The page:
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September 5, 2018

Blueberry growers squeezed by price drop, bad weather

Photo / Ted Axelrod, axelrodphotography.com
Photo / Ted Axelrod, axelrodphotography.com
Maine's wild blueberry harvests of up to 100 million pounds a year represent a $250 million industry, according to the Wild Blueberry Commission of Maine. This year's harvest, however, has been beset by price drops, poor weather, diseases, foreign competition and reduced crop size, according to The Associated Press.

Maine's blueberry industry continues to deal with price drops, unaccommodating weather, diseases, foreign competition and reduced crop size.

According to an Associated Press report published in the Bangor Daily News, this year's harvest at Beech Hill Blueberry Farm in Rockport was off by about 50%.

"For years, the health message and the taste message of wild blueberries has been successful," Nancy McBrady, executive director of the Wild Blueberry Commission of Maine, told the AP. "But it's frustrating when we find ourselves in periods of oversupply and competition."

The harvest of Maine's wild blueberry crop began in July. At that time, the Ellsworth American reported that in 2017 poor growing conditions and a glut from the previous season resulted in a harvest of 67.8 million pounds 33%, which represented a 33% drop in production from 2016 and a 37% drop in the harvest's value, to $17.6 million.

Maine is the world's top producer of wild blueberries, at up to 100 million pounds a year, which brings $250 million into the state, according to the Wild Blueberry Commission of Maine.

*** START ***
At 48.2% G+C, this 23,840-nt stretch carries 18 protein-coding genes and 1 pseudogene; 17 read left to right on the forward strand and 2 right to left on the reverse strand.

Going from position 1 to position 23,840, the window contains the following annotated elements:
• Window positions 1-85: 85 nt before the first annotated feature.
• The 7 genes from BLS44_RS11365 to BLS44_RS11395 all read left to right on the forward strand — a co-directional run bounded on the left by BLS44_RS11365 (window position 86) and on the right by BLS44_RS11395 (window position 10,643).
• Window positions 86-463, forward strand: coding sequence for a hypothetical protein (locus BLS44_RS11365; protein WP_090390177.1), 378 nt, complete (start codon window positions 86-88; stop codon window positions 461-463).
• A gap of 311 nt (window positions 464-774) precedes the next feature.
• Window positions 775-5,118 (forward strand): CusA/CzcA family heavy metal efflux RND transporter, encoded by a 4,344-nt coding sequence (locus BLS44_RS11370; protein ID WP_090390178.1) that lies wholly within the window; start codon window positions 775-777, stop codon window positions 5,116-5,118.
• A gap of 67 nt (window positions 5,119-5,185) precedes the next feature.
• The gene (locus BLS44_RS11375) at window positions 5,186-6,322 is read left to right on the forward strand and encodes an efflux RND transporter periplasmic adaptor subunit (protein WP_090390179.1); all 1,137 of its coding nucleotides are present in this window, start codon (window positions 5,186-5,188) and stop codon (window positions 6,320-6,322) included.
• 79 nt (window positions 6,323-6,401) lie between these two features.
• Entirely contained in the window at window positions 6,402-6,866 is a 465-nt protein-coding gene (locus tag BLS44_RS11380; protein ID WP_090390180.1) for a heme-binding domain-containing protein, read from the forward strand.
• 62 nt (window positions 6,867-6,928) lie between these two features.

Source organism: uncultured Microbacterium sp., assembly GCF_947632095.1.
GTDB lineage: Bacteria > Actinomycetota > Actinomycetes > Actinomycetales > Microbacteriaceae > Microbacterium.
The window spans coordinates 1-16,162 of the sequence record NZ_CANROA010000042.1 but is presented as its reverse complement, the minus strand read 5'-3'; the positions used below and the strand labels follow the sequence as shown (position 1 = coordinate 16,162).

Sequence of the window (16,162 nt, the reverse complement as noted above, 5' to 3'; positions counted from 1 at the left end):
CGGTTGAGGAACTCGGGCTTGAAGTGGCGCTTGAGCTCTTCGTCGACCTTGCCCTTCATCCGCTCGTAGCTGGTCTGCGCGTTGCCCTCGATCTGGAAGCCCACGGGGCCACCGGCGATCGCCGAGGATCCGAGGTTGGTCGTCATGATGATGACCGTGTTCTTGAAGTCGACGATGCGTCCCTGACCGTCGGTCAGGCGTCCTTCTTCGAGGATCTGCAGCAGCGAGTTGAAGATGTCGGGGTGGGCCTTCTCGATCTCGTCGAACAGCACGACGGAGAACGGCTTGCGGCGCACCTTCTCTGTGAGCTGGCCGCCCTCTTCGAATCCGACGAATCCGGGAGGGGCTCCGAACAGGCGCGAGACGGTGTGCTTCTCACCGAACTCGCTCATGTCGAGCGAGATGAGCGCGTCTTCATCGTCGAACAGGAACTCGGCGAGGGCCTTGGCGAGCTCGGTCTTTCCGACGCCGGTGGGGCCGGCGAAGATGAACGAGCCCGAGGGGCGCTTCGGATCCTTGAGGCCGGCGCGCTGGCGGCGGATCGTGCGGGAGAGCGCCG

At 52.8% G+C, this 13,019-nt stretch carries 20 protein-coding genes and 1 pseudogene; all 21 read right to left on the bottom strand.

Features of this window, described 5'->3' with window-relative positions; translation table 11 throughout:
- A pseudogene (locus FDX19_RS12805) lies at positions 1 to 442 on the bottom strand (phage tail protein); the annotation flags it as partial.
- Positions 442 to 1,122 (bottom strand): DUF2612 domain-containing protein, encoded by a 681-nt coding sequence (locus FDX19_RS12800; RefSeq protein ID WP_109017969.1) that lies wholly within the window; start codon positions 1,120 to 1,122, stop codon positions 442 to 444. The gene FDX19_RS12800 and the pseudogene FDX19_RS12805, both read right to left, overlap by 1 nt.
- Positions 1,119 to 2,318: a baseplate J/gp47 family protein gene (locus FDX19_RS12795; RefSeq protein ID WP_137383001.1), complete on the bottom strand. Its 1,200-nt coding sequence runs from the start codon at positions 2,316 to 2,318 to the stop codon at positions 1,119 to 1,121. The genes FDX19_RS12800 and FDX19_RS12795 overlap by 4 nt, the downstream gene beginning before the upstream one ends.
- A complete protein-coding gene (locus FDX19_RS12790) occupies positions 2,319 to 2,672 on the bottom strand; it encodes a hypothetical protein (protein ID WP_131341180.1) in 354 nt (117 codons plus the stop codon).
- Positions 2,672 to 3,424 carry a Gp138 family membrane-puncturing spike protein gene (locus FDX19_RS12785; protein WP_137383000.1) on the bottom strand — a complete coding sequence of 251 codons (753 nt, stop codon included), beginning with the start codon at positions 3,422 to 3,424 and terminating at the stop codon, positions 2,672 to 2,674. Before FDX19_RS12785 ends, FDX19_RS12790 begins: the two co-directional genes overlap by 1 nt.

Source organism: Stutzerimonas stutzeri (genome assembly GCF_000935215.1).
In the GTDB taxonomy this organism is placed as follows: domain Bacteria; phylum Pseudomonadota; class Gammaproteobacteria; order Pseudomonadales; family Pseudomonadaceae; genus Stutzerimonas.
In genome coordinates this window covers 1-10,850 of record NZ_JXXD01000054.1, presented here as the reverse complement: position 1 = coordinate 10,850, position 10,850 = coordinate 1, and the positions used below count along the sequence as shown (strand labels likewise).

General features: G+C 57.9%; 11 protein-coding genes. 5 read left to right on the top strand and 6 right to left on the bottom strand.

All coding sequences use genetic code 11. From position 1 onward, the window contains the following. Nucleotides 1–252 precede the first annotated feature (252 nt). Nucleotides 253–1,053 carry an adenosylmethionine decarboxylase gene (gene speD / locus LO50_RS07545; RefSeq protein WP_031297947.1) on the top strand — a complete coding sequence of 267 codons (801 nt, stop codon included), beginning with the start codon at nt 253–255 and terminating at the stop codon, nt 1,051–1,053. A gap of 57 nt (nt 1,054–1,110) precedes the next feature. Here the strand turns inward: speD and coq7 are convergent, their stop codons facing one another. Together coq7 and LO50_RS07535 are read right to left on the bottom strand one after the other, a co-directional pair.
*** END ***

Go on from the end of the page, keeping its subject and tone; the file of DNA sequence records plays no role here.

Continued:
According to a February 2018 post by the Wild Blueberry Commission of Maine, in Orono, the industry and the extension have established a suite of research priorities. They encompass cropping system management like understanding the influence that increasing climate variability has on wild blueberry plant development stages and integrated crop management systems in order to improve crop yield and profitability and developing economic tools to improve crop profitability; plant nutrition; pest management systems; production and processing food safety, like investigating opportunities to maintain and improve post-harvest food safety and quality of wild blueberries; and education, like providing best management and site specific practices for wild blueberry growers.

According to the University of Maine Cooperative Extension's July 2018 newsletter, the 2017 wild blueberry crop for Maine, as reported by the USDA National Agricultural Statistics Service on June 25, 2018, totaled 67.8 million pounds, which was considerably smaller than 101.8 million pounds harvested in 2016.

"Maine has had over 100 million pounds each year from 2014 to 2016 and has not had such a low crop since 2005," the newsletter says. "The acres harvested in 2017 also decreased, from 23,100 in 2016 to 17,000 in 2017. The Maine slice of the blueberry pie decreased from 9% to 7% of the total North American Crop.

The wild blueberry crop in Canada was also much smaller than the previous five years.

And the cultivated blueberry industry also had smaller harvests. Total cultivated production in North America reported by the North American Blueberry Council for 2017 was 431.5 million pounds fresh and 259.4 million pounds processed for a total crop of 690.9 million pounds.

"This crop was considerably smaller than 766 million pounds in 2016 and only 37% of it was processed whereas in 2016 over 50% of the cultivated crop was processed," the newsletter said.

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